Once again an article about navigation events. This time it has nothing to do with checks you need to implement to know when or to which page you navigated. This time it is about canceling/aborting API calls which your browser performs while navigating to another page. Most likely you can cancel these calls because they do no longer matter for the current page.
Providing some context
Depending on the functionality of your application customizer, you might require to perform a couple of API calls to render your extension correctly. As we now work in a client-side driven context. It is essential not to make too many calls. That is why you best implement some checks to verify when you need to perform a new request. In React we can, for instance, use the current page, list item ID and list ID variables to validate if the component or service has to perform an update, but in some cases, this is not enough.
What I experienced a couple of days ago, was when I navigated from page to page, all of a sudden, my control rendered with old data. The reason this happened was due to an API call which initiated on the previous page and did not return a response. That meant that my React component got data too late, and overwrote its current state with old data.
Info: In the above screenshot I on purpose delayed the API calls. If you check the ID from the second call, you notice that the first call gets returned after the second one. As you cannot always control the API speeds, this is where it could go wrong, and can cause issues while navigating through your hub/sites/pages.
The easy solution
There are a couple of things you can do to overcome this issue in your codebase. One of the most straightforward approaches would be to generate a unique ID in the component (which you update when the component updates) and pass this unique ID with every request. Once the API data is retrieved, you give the API data and the unique ID as the return object. All you have to do then is to verify the unique retrieved ID and the ID in your component. If both are the same, you know that this is the data you want to use, everything else can be ignored.
Info: This is also the solution I implemented in the above screenshot to show the “Is call ID the same” state.
As this is the most straightforward solution, it is probably not one of the best. Your browser still processes all the API calls, even when they are not required anymore.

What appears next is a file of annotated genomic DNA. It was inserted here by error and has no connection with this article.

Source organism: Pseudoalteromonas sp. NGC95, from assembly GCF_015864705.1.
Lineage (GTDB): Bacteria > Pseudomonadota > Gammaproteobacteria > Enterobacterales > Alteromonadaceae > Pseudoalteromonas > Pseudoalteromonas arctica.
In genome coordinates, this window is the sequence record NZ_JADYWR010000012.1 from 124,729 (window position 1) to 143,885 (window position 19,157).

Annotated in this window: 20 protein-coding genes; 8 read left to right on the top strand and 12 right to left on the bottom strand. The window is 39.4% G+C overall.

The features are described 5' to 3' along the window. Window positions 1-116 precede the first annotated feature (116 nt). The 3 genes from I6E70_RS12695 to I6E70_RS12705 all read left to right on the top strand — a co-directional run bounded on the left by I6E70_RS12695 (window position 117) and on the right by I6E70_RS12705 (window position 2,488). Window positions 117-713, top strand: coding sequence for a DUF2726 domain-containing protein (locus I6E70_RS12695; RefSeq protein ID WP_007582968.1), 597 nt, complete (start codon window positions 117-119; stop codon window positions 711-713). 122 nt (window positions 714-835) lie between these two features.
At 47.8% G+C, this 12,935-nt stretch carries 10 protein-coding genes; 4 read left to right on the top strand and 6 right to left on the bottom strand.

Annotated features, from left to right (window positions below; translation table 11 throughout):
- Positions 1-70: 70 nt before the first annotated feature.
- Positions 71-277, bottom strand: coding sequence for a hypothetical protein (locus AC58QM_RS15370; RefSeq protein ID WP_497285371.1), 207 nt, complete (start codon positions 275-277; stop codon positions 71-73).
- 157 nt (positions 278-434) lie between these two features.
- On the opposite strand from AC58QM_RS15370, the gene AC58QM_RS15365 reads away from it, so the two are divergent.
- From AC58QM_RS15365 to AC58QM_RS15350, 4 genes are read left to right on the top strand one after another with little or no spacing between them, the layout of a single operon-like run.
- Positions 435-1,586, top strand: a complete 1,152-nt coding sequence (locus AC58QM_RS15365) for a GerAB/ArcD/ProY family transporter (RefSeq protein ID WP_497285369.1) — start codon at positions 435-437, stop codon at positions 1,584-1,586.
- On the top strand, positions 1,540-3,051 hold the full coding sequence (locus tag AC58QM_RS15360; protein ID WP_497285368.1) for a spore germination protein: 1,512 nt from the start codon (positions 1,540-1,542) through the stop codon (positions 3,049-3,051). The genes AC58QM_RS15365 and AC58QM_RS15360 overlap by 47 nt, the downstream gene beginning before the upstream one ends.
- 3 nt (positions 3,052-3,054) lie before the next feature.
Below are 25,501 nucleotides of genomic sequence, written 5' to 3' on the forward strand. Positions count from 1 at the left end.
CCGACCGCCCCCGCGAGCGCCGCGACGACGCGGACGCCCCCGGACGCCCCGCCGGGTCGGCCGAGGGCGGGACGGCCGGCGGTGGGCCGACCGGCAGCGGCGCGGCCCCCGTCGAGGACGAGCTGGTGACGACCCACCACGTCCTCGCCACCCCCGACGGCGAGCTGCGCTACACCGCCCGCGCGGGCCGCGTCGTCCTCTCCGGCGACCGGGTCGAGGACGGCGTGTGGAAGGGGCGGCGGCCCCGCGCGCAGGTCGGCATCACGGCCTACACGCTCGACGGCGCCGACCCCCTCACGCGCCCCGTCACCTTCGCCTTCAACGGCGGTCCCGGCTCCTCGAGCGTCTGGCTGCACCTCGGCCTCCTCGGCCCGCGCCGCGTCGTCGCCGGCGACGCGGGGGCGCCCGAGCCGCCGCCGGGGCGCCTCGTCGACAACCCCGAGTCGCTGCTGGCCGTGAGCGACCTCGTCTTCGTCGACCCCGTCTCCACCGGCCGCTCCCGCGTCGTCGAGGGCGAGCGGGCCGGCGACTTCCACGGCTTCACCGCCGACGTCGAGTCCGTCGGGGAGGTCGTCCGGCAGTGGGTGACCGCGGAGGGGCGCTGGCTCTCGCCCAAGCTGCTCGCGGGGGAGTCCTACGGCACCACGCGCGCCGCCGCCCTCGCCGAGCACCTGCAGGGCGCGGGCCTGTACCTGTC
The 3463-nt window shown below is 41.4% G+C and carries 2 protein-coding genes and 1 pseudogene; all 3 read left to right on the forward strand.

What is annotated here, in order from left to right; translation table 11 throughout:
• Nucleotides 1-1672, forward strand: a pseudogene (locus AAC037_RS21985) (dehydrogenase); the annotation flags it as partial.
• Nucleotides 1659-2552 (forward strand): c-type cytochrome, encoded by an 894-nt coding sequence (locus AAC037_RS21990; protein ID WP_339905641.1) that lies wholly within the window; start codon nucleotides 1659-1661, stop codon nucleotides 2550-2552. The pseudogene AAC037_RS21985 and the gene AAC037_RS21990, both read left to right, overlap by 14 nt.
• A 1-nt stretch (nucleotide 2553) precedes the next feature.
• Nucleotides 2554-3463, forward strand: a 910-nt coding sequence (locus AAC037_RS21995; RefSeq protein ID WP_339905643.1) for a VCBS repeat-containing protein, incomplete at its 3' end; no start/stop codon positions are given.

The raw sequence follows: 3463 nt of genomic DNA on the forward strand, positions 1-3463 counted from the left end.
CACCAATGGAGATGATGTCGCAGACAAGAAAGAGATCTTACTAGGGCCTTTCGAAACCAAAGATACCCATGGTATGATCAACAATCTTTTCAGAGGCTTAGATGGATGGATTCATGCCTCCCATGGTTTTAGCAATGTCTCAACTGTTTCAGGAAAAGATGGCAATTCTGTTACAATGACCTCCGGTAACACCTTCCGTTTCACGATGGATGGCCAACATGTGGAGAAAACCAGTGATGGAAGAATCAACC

A better solution
A better solution would be to make use of the
AbortController. The abort controller itself allows you to abort a fetch call whenever you tell it that it is not required anymore.
AbortControlleris currently in preview, but is supported in all modern browsers except for IE11 (but that one does not count as a modern browser).
The AbortController gives you two things:
signalobject which you pass to your fetch calls
abortmethod which you use whenever you want to abort your calls
Whenever you pass a signal to a fetch call, it listens to your abort calls, which is very easy to implement and might make it even more natural than the previous solution.
In my application customizer, I initiate a new abort controller instance whenever it gets loaded.
Tip: You could make this available as a singleton. Doing it this way, you can receive the signal quickly in your services and pass it to each fetch call which you want to cancel.
Whenever you notice that the control rendered on the previous URL and needs to be re-rendered, you can then trigger the abort, initiate a new abort controller instance, and render your application customizer again.
In the screenshot, you can see that only one call returns a response, the other one aborts when it is not required anymore. You can also verify this in your network tab by checking the call its status.
Important: This approach can also be used in other parts of your webparts/extensions. Like if you have tabs in your web part, you can cancel API calls whenever you go to another tab view.
Here is the full code sample (this also includes the changes from the previous blog post about managing navigation events):